The optimal radiologie method for assessing spinal canal compromise and cord compression in patients with cervical spinal cord injury part II: Results of a multicenter study

Michael G. Fehlings, Sanjay C. Rao, Charles H. Tator, Ghassan Skaf, Paul Arnold, Edward Benzel, Curtis Dickman, Brian Cuddy, Barth Green, Patrick Hitchon, Bruce Northrup, Volker Sonntag, Frank Wagner, Jack Wilberger

Research output: Contribution to journalArticlepeer-review

Abstract

Study Design. A multicenter, retrospective study using computed tomographic and magnetic resonance imaging data to establish quantitative, reliable criteria of canal compromise and cord compression in patients with cervical spinal cord injury. Objectives. To develop and validate a radiologie assessment tool of spinal canal compromise and cord compression in cervical spinal cord injury for use in clinical trials. Summary of Background Data. There are few quantitative, reliable criteria for radiologie measurement of cervical spinal canal compromise or cord compression after acute spinal cord injury. Methods. The study included 71 patients (55 men, 16 women; mean age, 39.7 ± 18.7 years) with acute cervical spinal cord injury. Causes of spinal cord injury included motor vehicle accidents (n = 36), falls (n = 20), waterrelated injuries (n = 8),vSports (n = 5), assault (n = 1), and farm accidents (n = 1). Canal compromise was measured on computed tomographic scan and T1- and T2-weighted magnetic resonance imaging, and cord compression at the level of maximum injury was measured on T1- and T2-weighted magnetic resonance imaging. All films were assessed by two independent observers. Results. There was a strong correlation of canal compromise and/or cord compression measurements between axial and midsagittal computed tomography, and between axial and midsagittal T2-weighted magnetic resonance imaging. Spinal canal compromise assessed by computed tomography showed a significant although moderate correlation with spinal cord compression assessed by T1- and T2-weighted magnetic resonance imaging. Virtually all patients with canal compromise of 25% or more on computed tomographic scan had evidence of some degree of cord compression on magnetic resonance imaging, but a large number of patientswith less than 25% canal compromise on computed tomographic scan also had evidence on magnetic resonance imaging of cord compression. Conclusions. In patients with cervical spinal cord injury, the midsagittal T1- and T2-weighted magnetic resonance imaging provides an objective, quantifiable, and reliable assessment of spinal cord compression that cannot be adequately assessed by computed tomography alone.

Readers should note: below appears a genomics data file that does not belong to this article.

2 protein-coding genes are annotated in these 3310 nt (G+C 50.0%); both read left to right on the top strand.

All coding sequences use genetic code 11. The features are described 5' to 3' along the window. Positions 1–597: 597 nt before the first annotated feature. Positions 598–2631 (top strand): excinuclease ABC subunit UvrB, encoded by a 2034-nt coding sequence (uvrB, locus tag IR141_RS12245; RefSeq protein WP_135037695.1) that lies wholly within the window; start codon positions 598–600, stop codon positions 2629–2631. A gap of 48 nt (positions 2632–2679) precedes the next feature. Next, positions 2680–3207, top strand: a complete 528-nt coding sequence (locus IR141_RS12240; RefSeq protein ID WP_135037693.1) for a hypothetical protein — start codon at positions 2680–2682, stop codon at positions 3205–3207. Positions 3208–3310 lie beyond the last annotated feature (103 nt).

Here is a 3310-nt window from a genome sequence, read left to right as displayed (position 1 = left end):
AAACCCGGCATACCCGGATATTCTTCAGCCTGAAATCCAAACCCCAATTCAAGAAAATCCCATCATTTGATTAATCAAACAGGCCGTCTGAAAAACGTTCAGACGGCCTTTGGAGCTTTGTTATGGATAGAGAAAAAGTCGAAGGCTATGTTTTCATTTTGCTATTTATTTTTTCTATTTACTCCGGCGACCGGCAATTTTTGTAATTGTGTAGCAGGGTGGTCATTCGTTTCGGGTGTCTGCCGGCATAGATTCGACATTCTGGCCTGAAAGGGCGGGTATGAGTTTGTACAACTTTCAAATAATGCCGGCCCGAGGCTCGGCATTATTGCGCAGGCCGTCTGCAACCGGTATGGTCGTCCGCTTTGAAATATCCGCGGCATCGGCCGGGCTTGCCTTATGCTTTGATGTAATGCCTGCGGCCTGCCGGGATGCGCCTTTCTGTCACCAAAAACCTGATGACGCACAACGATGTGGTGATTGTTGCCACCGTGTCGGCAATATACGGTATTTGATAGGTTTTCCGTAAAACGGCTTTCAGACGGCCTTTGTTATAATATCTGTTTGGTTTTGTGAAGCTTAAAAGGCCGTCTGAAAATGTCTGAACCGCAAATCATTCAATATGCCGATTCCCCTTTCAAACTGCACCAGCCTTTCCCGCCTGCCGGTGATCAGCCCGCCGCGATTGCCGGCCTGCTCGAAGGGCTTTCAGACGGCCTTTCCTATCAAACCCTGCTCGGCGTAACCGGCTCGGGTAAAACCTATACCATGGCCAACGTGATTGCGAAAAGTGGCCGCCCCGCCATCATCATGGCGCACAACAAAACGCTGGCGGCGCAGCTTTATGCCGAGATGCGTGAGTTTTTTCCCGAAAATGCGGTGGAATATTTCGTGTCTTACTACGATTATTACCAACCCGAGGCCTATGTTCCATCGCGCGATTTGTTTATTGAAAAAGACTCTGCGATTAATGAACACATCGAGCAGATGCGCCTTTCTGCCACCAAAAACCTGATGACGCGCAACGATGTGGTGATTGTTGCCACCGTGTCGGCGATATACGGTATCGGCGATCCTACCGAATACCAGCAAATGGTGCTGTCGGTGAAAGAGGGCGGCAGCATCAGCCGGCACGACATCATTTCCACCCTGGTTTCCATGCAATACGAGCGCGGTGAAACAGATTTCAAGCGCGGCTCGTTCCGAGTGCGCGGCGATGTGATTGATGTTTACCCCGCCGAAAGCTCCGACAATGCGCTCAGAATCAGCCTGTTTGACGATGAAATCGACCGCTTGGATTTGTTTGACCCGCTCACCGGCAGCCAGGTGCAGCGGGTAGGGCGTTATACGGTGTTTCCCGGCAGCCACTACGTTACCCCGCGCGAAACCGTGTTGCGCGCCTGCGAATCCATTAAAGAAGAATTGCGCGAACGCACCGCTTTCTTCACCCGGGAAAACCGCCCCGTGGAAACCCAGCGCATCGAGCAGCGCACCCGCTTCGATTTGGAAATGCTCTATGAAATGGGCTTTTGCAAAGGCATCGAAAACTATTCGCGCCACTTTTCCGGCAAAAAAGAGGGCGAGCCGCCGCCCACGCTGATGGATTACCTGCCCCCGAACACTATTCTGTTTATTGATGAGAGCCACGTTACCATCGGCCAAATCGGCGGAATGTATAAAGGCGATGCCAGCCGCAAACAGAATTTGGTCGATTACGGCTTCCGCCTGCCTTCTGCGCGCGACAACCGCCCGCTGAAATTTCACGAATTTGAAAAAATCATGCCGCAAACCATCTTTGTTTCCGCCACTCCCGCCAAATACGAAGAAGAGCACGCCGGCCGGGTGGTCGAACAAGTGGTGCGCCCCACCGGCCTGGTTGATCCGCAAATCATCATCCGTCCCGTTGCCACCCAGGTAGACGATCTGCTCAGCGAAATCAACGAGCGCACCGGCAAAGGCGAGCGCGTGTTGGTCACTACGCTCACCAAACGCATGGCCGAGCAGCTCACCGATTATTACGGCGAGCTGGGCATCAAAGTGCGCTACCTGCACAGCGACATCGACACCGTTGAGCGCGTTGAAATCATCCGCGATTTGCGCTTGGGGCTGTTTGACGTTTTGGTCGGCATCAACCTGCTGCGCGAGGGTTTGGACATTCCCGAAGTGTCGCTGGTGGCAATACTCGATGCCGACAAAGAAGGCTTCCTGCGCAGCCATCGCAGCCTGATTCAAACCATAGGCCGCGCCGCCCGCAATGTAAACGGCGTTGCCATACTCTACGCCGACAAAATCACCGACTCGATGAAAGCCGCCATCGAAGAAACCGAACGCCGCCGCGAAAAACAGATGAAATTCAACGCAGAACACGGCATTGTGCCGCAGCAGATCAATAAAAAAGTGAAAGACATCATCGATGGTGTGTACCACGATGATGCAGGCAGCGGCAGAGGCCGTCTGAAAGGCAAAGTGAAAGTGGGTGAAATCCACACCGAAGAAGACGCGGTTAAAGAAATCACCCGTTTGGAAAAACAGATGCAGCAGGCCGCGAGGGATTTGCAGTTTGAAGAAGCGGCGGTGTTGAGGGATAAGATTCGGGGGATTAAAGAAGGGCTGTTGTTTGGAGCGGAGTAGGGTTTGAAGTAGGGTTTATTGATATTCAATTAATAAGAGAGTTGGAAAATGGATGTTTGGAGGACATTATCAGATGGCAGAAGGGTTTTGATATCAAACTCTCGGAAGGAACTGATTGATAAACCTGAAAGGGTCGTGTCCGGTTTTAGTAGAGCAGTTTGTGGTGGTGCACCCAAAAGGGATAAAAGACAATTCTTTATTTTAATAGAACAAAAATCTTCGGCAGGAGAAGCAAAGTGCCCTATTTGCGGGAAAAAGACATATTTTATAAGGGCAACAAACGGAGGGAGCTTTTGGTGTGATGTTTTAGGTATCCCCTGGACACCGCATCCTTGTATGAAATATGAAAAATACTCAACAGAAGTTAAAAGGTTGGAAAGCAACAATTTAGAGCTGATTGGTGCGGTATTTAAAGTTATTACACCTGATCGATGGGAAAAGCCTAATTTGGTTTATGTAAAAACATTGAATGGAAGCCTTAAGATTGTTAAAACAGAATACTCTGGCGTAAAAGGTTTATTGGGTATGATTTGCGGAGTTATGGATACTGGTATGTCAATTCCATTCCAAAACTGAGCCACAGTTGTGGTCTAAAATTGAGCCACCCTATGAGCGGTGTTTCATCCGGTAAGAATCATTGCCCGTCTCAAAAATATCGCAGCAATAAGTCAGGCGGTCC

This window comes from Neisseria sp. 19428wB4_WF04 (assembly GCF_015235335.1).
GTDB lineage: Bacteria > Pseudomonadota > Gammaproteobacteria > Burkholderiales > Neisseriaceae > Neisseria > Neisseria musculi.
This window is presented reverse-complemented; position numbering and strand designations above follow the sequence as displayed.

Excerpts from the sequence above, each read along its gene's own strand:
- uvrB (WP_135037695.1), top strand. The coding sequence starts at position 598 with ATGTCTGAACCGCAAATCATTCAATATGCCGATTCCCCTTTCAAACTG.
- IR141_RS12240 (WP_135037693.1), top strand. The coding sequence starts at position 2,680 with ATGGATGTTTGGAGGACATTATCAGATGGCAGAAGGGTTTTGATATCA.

Original languageEnglish (US)
Pages (from-to)605-613
Number of pages9
JournalSpine
Volume24
Issue number6
DOIs
StatePublished - Mar 15 1999
Externally publishedYes

Keywords

  • Cervical spinal cord injury
  • Clinical trial
  • Computed tomography
  • Magnetic resonance imaging
  • Outcome measure

ASJC Scopus subject areas

  • Orthopedics and Sports Medicine
  • Clinical Neurology

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